Molds for casting iron or steel are made of graphite or other refractories. Molds for casting aluminum, magnesium or copper alloy castings are made of iron or die-steel. Molds incorporate the necessary sprues and risers, and also typically have pins for ejecting the castings.
Materials best suited for gravity die castings are materials with relatively low melting points in order to be fluid in the mold. Typically iron, magnesium alloys, and aluminum alloys are cast using this process. Copper and zinc alloys tend to be insufficiently fluid. Steel and steel alloys require special molds.
Typical applications are:
• the mold can be chilled to speed cooling
• good surface finish
• good dimensional accuracy
• only one mold is required
• limited numbers of alloys can be used
• complex shapes cannot be cast
• mold production is time consuming and costly
• mold sizes are limited
E. Die casting
Die casting is one of the most common manufacturing processes. The basic idea is to force metal into a permanent mold using high pressure. The metal then cools (often assisted by water cooling of the die). The mold is then opened, and the casting ejected.
Molds for die casting are quite elaborate. They are usually constructed of alloy steel in two pieces (called the cover and the ejector). The die must withstand high temperature and pressure, so the die is typically made for chromium or tungsten steel alloys. In order to increase die life, and improve throughput, the die is usually cooled with water, air or nitrogen.
There are two major types of die casting machines. Hot chamber die casting machines are used for low melting point materials. A typical hot chamber machine is shown below. When the piston is raised, molten metal flows into the gooseneck. The molten metal is forced out of the gooseneck and into the die by the plunger. These machines are FAST typically operating at 150+ shots per minute.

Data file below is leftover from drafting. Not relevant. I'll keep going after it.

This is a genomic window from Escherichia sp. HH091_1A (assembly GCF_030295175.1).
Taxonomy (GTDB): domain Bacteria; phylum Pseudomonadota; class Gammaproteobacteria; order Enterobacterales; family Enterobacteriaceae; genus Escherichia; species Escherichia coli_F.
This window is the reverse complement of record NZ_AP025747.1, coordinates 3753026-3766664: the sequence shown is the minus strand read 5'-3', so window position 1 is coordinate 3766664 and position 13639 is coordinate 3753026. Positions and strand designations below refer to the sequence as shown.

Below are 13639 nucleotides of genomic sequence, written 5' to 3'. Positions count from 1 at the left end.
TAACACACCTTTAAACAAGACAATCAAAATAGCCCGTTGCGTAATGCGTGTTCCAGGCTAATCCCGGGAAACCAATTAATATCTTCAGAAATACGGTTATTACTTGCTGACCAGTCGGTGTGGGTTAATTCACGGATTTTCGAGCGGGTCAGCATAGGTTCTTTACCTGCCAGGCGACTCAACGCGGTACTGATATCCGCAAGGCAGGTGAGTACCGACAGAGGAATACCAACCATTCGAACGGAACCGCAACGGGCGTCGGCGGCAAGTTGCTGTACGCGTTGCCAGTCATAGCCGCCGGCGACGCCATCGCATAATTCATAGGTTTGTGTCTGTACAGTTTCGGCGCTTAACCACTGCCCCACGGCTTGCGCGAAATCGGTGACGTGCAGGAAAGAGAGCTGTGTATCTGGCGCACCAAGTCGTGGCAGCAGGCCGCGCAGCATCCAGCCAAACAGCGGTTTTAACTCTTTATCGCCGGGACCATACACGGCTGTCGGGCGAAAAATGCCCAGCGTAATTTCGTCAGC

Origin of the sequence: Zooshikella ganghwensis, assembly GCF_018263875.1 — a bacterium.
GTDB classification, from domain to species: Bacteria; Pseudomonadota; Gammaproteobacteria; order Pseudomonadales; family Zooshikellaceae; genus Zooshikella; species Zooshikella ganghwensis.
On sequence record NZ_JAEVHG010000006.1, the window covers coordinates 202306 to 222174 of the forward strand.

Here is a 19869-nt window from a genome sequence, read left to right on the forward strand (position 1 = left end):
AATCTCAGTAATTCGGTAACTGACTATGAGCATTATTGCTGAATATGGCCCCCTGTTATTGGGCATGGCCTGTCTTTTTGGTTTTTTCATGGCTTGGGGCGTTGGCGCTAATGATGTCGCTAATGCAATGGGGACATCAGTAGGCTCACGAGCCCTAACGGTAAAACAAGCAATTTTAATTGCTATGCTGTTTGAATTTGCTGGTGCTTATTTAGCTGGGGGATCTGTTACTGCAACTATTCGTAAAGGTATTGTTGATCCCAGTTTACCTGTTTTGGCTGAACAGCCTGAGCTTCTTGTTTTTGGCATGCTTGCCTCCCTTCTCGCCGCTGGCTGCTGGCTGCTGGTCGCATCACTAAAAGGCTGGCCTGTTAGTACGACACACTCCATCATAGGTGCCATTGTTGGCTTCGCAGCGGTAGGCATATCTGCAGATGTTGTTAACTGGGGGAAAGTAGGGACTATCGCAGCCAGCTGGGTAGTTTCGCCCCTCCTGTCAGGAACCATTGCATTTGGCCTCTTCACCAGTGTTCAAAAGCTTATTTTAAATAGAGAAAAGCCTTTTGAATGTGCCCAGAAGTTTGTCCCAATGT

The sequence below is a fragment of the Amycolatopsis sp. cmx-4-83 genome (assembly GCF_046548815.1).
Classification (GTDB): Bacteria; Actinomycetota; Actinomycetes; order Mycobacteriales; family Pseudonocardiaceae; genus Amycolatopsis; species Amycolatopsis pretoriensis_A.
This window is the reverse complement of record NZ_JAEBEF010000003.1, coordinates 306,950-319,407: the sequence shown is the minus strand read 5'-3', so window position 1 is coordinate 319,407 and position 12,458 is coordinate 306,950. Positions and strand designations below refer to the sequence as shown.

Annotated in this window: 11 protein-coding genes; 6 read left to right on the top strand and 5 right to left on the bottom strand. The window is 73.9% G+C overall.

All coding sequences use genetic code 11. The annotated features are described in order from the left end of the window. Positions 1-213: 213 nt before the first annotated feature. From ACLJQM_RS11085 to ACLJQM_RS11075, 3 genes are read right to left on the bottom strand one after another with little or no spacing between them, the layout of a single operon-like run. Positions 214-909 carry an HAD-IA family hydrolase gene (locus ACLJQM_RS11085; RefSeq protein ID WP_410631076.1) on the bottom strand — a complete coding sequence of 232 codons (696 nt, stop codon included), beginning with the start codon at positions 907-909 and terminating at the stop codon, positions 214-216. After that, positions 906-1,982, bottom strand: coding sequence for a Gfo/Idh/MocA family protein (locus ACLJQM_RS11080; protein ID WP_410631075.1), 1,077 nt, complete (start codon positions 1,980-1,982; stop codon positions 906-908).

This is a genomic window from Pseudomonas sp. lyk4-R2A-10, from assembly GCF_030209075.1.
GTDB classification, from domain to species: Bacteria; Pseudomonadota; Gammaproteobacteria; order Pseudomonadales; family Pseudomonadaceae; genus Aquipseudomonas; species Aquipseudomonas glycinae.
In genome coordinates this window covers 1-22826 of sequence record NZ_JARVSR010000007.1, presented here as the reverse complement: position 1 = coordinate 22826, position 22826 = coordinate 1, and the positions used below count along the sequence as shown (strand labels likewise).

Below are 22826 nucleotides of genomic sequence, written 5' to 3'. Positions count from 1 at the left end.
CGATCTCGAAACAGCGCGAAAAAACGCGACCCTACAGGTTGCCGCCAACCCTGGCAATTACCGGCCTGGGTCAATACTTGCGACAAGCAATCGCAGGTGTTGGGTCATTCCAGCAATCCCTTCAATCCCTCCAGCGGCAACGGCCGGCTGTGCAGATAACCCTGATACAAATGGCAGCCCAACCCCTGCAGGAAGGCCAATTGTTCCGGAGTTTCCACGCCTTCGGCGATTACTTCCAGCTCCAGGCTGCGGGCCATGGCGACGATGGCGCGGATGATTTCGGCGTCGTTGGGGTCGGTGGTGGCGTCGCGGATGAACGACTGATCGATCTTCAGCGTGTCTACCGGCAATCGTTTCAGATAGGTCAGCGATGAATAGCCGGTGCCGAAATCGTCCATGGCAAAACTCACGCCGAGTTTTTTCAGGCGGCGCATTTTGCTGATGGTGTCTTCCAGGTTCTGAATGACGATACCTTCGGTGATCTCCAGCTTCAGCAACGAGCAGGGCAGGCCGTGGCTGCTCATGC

The cold chamber die casting machine is shown below. Die castings of aluminum, magnesium, brass and bronze are all made on cold chamber machines. In a cold chamber, the metal is fed first from the holding furnace into a chamber. The plunger then takes that metal and forces it into the die. Cold chamber machines are typically a bit slower than hot chamber machines.
Materials best suited for die castings are zinc, aluminum, magnesium, copper, lead and tin. High pressure die casting is generally limited to non-ferrous metals because of the difficulty in making refractory molds capable of withstanding the high temperature and pressure.
- automotive parts
- office machines
- bathroom fixtures
- outboard motors
Hot chamber machines are:
- good for low temperature zinc alloys (approx. 400°C)
- faster than cold chamber machines
- cycle times must be short to minimize metal contamination
- metal starts in a heated cylinder
- a piston forces metal into the die
- the piston retracts, and draws metal in
Cold chamber machines:
- casts high melting point metals (>600°C)
- high pressures used
- metal is heated in a separate crucible
- metal is ladled into a cold chamber
- the metal is rapidly forced into the mold before it cools
• intricate parts possible
• short cycles
• inserts feasible
• cycles less than 1 minute
• minimum finishing operations
• thin sections, high tolerances, good surface finish
• metal die is costly
• porous parts
• not suited to large parts
• long setup times
• $5000-200,000 for machine
• metal melting point temperature must be lower than die